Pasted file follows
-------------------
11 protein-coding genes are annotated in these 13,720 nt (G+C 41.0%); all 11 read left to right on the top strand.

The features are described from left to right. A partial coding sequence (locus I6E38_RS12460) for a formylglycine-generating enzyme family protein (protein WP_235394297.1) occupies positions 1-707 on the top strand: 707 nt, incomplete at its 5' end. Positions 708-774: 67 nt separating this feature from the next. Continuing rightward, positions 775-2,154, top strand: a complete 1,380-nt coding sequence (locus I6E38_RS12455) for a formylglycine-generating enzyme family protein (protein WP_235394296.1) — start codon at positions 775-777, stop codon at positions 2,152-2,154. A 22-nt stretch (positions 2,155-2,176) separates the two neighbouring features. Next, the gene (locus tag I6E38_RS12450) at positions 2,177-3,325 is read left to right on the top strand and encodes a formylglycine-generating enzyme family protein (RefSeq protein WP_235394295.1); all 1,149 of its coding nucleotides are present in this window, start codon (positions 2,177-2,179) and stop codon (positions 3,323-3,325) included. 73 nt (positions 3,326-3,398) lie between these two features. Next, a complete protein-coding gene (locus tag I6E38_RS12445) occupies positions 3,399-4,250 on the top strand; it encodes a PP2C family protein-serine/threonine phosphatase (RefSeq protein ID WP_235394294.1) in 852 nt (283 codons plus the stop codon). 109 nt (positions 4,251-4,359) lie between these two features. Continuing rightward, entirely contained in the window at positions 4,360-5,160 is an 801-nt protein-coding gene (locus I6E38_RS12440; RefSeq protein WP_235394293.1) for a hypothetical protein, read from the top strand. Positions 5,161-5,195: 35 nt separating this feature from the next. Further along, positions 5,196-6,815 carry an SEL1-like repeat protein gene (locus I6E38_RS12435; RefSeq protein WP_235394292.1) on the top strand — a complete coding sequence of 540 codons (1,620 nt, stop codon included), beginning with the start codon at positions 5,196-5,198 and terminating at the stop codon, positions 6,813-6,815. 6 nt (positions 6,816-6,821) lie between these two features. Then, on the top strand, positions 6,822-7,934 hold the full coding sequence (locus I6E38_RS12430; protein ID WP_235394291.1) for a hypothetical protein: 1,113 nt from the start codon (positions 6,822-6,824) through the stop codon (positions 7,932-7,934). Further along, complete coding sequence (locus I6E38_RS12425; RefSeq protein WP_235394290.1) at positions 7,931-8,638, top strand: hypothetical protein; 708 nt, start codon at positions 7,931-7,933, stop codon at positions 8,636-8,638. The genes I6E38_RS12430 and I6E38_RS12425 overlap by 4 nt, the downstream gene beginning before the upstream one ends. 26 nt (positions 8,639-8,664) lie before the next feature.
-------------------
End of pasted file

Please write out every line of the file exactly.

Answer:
11 protein-coding genes are annotated in these 13,720 nt (G+C 41.0%); all 11 read left to right on the top strand.

The features are described from left to right. A partial coding sequence (locus I6E38_RS12460) for a formylglycine-generating enzyme family protein (protein WP_235394297.1) occupies positions 1-707 on the top strand: 707 nt, incomplete at its 5' end. Positions 708-774: 67 nt separating this feature from the next. Continuing rightward, positions 775-2,154, top strand: a complete 1,380-nt coding sequence (locus I6E38_RS12455) for a formylglycine-generating enzyme family protein (protein WP_235394296.1) — start codon at positions 775-777, stop codon at positions 2,152-2,154. A 22-nt stretch (positions 2,155-2,176) separates the two neighbouring features. Next, the gene (locus tag I6E38_RS12450) at positions 2,177-3,325 is read left to right on the top strand and encodes a formylglycine-generating enzyme family protein (RefSeq protein WP_235394295.1); all 1,149 of its coding nucleotides are present in this window, start codon (positions 2,177-2,179) and stop codon (positions 3,323-3,325) included. 73 nt (positions 3,326-3,398) lie between these two features. Next, a complete protein-coding gene (locus tag I6E38_RS12445) occupies positions 3,399-4,250 on the top strand; it encodes a PP2C family protein-serine/threonine phosphatase (RefSeq protein ID WP_235394294.1) in 852 nt (283 codons plus the stop codon). 109 nt (positions 4,251-4,359) lie between these two features. Continuing rightward, entirely contained in the window at positions 4,360-5,160 is an 801-nt protein-coding gene (locus I6E38_RS12440; RefSeq protein WP_235394293.1) for a hypothetical protein, read from the top strand. Positions 5,161-5,195: 35 nt separating this feature from the next. Further along, positions 5,196-6,815 carry an SEL1-like repeat protein gene (locus I6E38_RS12435; RefSeq protein WP_235394292.1) on the top strand — a complete coding sequence of 540 codons (1,620 nt, stop codon included), beginning with the start codon at positions 5,196-5,198 and terminating at the stop codon, positions 6,813-6,815. 6 nt (positions 6,816-6,821) lie between these two features. Then, on the top strand, positions 6,822-7,934 hold the full coding sequence (locus I6E38_RS12430; protein ID WP_235394291.1) for a hypothetical protein: 1,113 nt from the start codon (positions 6,822-6,824) through the stop codon (positions 7,932-7,934). Further along, complete coding sequence (locus I6E38_RS12425; RefSeq protein WP_235394290.1) at positions 7,931-8,638, top strand: hypothetical protein; 708 nt, start codon at positions 7,931-7,933, stop codon at positions 8,636-8,638. The genes I6E38_RS12430 and I6E38_RS12425 overlap by 4 nt, the downstream gene beginning before the upstream one ends. 26 nt (positions 8,639-8,664) lie before the next feature.